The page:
There was a nice bit of good and subtle writing on the TV sitcom Parks and Recreation this week.
Ron Swanson is the head of the Parks Dept. His admin assistant, April, quits. There’s a shoe shine stand in the Pawnee city government building manned by Andy, who happens to have a good relationship with April.
While shining Swanson’s shoes, Andy tells him, “You have to get April back. If April quits, I quit.”
Swanson says, “You don’t work for me.”
Andy replies, “I don’t, nor will I ever.”
Then Andy goes back to happily shining Swanson’s shoes and Swanson relaxes because he likes to get his shoes shined by Andy.
The main joke here is the awkward exchange. It helps to know the characters to understand that humor.
To me the subtle joke was even funnier. There may not have been an intended subtle joke, which would make it even funnier to me because that would mean even the makers of the show didn’t catch the irony. But, I have to believe that the extra second or two the show focused on Andy shining Swanson’s shoes was intentional.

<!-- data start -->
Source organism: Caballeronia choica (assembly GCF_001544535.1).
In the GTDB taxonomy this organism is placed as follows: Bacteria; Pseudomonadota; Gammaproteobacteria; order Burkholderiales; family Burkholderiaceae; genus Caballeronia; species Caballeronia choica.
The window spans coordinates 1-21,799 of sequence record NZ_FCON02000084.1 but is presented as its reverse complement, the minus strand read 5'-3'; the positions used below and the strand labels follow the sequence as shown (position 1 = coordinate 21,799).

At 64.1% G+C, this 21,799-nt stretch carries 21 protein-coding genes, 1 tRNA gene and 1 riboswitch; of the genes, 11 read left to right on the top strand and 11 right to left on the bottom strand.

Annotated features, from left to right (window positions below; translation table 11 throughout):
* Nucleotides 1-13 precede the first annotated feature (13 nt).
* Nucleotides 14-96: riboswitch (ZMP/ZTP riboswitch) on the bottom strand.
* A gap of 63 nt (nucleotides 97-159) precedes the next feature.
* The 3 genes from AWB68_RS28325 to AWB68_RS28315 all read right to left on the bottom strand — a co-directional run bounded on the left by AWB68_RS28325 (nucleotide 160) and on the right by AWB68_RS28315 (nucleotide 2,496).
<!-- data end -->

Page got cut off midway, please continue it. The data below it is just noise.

What was the subtle joke, you might ask?
While Swanson declares that Andy doesn’t work for him and Andy agrees and states he would never work for him, what exactly is he doing? He’s working for him.
He’s shining Swanson’s shoes. Swanson voluntarily hires Andy every time he decides to sit in Andy’s shine chair. And Andy works for Swanson every time he voluntarily decides to shine Swanson’s shoes in exchange for the few dollars he charges to complete his work.
I thought this was funny because not recognizing this is common. We pay others to do things for us so frequently that we take it for granted and don’t even realize we’re doing it. We hire and fire people from our lives every single day.
When we decide to buy something, we’re hiring the people that brought us that something. When we decide to not buy something, we’re firing them. This is the essence of Adam Smith’s Invisible Hand. It directs a great deal of the activities that take place in our country.